Score One To The Beautiful Game
A couple of weeks ago, I went to my first NFL game, and being the incredibly passionate sports fan I am, it’s quite surprising that it took me 20 years to find my way into the stadium of a professional football team on a Sunday afternoon.
With that said, I went to an Eagles-Ravens game in Philadelphia. Before any Giant fans jump to conclusions, I’m not an Eagle fan; I was there for one of my best friend’s birthday.
I was merely a mercenary fan.
Just for some context, I’m a die-hard Viking fan that takes pride in the fact that my “Purple People Eaters” will break my heart at least once every year.
But to the Giants fans I referenced earlier, I hate your team with a burning passion. Remember 41-0 at the Meadowlands 12 years ago in the NFC Championship game? I do. I was seven. And I cried. A lot. But, I digress.
What interested me most three Sundays ago at Lincoln Financial Field was how I couldn’t focus on the game that was happening directly in front of my eyes. It’s not like it wasn’t an exciting game, because it truly was.
The fact of the matter is that the whole experience was an absolute spectacle. There were cheerleaders at every corner of the field, advertisements on the jumbo-tron, reporters walking the sidelines as if they were members of the team and after every timeout, it seemed like each of the 53 players from both squads would make their way onto the field.
There was too much going on to focus on the actual game.
Don’t get me wrong; I love watching football, but watching an NFL game live was a totally different experience than what I initially expected it to be.
So, taking into consideration my observations, I began to compare the experiences of watching a live football game with a live soccer game; because we all know that I can’t go a week without mentioning the beautiful game.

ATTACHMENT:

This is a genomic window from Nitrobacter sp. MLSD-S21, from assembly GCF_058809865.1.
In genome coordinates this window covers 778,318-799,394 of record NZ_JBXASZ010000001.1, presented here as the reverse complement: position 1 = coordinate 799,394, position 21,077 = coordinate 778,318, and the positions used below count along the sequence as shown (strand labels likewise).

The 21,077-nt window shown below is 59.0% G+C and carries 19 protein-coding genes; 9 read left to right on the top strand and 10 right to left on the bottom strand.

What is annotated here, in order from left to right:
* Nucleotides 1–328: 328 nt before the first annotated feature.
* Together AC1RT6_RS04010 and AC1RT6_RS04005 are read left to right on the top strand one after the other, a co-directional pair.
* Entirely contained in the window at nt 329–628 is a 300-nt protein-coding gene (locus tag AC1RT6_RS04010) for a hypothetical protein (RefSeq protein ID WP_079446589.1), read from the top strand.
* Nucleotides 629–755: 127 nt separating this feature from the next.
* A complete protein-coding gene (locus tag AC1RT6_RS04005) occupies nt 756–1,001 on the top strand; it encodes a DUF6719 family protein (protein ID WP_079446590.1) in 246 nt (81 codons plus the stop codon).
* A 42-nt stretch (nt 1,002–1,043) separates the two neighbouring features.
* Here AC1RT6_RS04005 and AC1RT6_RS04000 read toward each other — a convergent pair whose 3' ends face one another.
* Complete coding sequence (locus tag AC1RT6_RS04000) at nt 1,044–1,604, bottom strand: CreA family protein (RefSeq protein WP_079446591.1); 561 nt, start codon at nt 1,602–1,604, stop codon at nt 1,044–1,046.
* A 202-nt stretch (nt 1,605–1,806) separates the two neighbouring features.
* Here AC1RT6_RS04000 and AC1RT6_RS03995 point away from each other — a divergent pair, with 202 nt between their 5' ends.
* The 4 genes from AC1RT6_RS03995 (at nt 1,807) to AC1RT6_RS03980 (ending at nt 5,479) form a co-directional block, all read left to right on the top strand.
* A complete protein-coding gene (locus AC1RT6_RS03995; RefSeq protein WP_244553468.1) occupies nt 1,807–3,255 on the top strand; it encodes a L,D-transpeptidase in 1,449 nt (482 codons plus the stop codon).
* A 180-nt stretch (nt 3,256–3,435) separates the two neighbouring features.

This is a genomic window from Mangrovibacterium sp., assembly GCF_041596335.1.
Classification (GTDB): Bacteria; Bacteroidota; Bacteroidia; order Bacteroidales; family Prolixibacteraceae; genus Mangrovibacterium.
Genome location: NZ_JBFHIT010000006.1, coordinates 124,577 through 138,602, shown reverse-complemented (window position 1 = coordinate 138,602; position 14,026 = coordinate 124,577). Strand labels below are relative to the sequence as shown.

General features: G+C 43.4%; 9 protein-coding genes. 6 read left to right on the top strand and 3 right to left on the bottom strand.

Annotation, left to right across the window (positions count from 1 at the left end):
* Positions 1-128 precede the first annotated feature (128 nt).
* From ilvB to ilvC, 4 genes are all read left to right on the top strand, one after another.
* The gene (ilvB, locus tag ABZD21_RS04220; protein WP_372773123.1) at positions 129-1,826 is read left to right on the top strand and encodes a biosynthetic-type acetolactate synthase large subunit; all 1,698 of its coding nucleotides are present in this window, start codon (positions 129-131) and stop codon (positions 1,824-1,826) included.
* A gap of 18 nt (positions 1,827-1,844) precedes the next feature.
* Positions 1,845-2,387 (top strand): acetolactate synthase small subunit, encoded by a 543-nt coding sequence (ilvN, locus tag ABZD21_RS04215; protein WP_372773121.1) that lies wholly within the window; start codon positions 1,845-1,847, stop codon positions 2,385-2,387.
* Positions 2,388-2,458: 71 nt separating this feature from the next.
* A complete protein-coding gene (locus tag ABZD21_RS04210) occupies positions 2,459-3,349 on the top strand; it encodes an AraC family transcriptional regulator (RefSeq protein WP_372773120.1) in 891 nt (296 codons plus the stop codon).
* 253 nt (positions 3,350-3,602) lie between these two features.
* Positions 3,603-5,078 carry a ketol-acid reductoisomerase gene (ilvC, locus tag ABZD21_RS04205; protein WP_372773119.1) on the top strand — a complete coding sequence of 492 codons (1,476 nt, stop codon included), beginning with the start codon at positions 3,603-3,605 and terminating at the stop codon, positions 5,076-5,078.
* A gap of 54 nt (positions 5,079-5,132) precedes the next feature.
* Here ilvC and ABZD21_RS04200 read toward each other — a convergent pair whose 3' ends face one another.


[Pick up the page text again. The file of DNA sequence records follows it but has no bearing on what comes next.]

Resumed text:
Obviously, I was a bit biased going into my experiment since I’m obsessed with soccer, but I put on my freshest objective-journalist face and got to thinking.
By the time I was finished pondering my thoughts, the Eagles had won, Ray Lewis was eyeing down one of the replacement refs with a menacing look and I realized that a live football game doesn’t at all compare to a live soccer game when searching for a plentiful sporting experience.
If you think I’m crazy, bear with me for a second.
Football is entertaining, I understand that. But how entertaining would it be without the pre-game spectacles, music in between plays, cheerleaders and tailgating?
It’d still be amusing, but not nearly to the same extent.
Also, take into consideration that there are 60 minutes of actual game time, yet you’re forced to squeeze into a 15-inch plastic seat for three hours to watch roughly 130 plays that last about ten seconds each.
Until the fourth quarter of the Eagle game, I wasn’t about that life. There’s only so much I can handle of Andy Reid jogging up and down the sidelines, relaying messages to his offense in between downs.
Soccer, on the other hand; it’s poetry in motion. It’s 90 minutes of uninterrupted speed and grace combined with a sprinkle of the aforementioned spectacle. Only in this case, the spectacle is gamesmanship rather than fireworks (I still have your back, CR7).
All in all, soccer could live on without any supplementary activities surrounding it.
I’m not saying that football (this is not a typo) is better than American football, I’m just stating my firm belief that the sport that asks its players to kick rather than throw is a better live experience than the one whose ball is the cause of this supposed bacon shortage.
Maybe there’s a reason behind St. John’s’ lack of a football team. I bet the administration is a genuine supporter of the beautiful game and its utter sporting pureness. Considering this University’s global outreach, its only fitting that it chooses to embrace a global game rather than one whose foundation is based on spectacle.
Probably not, though.